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Re: shall cease to be a citizen of the United States

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  • Bernie Besherse
    Re: shall cease to be a citizen of the United States Hello Jerry, and others, You said Today an attorney is a sworn officer of the court, and by his own
    Message 1 of 3 , Sep 15, 2010
      Re: shall cease to be a citizen of the United States Hello Jerry, and others,
             You said "Today an attorney is a sworn officer of the court, and by his own admission, as that officer, his duty is to impose the will of the state against the citizen."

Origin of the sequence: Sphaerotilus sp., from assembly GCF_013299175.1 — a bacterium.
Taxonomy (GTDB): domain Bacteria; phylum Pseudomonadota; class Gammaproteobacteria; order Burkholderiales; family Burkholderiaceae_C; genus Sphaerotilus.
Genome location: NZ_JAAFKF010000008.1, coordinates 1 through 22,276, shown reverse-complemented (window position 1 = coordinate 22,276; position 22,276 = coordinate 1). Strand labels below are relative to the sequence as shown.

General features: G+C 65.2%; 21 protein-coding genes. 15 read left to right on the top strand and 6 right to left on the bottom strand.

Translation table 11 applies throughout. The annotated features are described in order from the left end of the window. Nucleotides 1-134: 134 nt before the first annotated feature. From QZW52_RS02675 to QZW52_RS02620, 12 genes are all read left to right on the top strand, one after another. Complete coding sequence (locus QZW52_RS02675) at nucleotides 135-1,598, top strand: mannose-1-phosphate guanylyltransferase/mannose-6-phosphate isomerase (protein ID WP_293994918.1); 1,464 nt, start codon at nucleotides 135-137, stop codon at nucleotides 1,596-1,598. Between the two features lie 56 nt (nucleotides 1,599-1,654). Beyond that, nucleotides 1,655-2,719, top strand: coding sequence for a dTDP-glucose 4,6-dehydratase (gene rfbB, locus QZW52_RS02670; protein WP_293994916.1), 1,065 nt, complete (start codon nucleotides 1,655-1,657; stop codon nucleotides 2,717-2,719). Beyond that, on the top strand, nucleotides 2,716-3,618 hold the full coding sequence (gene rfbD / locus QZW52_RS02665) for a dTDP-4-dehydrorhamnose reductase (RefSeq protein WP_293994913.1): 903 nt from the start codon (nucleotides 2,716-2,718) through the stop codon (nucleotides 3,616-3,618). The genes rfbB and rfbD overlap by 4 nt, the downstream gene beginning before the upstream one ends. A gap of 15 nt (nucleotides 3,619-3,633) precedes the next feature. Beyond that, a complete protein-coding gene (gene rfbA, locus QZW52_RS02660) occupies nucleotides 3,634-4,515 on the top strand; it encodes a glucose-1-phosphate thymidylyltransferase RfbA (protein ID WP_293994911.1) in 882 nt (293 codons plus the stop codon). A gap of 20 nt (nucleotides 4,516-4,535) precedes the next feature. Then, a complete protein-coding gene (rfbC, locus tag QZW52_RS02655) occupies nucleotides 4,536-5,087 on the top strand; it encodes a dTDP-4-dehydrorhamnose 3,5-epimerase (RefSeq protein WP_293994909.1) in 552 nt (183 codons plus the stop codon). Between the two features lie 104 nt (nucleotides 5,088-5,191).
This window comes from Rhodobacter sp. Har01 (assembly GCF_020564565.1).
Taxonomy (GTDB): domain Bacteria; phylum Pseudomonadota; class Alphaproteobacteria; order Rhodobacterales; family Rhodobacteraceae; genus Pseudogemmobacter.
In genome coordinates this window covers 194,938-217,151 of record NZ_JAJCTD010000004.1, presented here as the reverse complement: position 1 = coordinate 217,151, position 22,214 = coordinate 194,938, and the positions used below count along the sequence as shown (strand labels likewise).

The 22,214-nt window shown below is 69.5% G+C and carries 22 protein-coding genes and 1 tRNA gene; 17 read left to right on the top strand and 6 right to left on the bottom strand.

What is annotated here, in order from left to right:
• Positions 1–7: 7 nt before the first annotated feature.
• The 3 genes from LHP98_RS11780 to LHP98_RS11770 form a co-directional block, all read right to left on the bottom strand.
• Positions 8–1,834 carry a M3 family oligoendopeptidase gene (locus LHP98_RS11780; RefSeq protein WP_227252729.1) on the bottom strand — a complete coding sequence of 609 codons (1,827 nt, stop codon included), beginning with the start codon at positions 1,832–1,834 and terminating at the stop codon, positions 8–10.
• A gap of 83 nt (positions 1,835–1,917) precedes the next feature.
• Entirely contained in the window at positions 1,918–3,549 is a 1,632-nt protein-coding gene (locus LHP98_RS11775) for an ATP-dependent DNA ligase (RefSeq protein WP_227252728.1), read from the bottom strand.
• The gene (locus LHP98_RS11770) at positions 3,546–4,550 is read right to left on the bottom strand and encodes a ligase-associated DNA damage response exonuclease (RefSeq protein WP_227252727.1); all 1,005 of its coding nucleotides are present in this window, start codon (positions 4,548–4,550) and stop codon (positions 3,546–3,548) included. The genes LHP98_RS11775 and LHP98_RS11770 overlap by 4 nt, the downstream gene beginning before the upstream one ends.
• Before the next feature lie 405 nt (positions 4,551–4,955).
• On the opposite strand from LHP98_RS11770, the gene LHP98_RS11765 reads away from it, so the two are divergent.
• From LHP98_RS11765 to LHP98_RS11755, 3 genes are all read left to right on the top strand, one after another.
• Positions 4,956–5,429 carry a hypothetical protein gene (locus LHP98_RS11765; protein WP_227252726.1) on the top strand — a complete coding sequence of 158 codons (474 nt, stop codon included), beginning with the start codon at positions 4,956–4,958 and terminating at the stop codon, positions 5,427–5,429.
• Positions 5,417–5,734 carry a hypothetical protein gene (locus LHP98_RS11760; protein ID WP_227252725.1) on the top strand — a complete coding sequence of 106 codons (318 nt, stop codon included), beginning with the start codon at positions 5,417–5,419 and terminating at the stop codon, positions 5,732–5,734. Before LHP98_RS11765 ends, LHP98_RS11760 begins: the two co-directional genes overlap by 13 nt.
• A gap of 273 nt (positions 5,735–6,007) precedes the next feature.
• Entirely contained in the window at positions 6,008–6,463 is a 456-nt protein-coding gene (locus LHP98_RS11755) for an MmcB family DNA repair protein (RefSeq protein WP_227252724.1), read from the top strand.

Article 6, clauses 1 and 2 of the constitution, incorporating by reference Article 4 of the Treaty of Peace of 1783 into the Supreme Law of the Land, appears to me to MANDATE that the courts impose the will of the creditors against the citizens of the United States.

        According to the above cited Supreme Law of the Land, there can be no law that prevents the full collection of every debt, in pounds sterling.  This is "organic" constitutional law, and cannot be repealed, repudiated, or laid aside.

        Please read and understand this excerpt out of a recent supreme Court case that discusses the thirteenth amendment.  Their logic is pretty hard to refute.

      AFROYIM v. RUSK
      U.S. Supreme Court
      AFROYIM v. RUSK, 387 U.S. 253 (1967)
      387 U.S. 253
      AFROYIM v. RUSK, SECRETARY OF STATE
      CERTIORARI TO THE UNITED STATES COURT OF APPEALS FOR THE SECOND CIRCUIT
      No. 456
      Argued February 20, 1967
      Decided May 29, 1967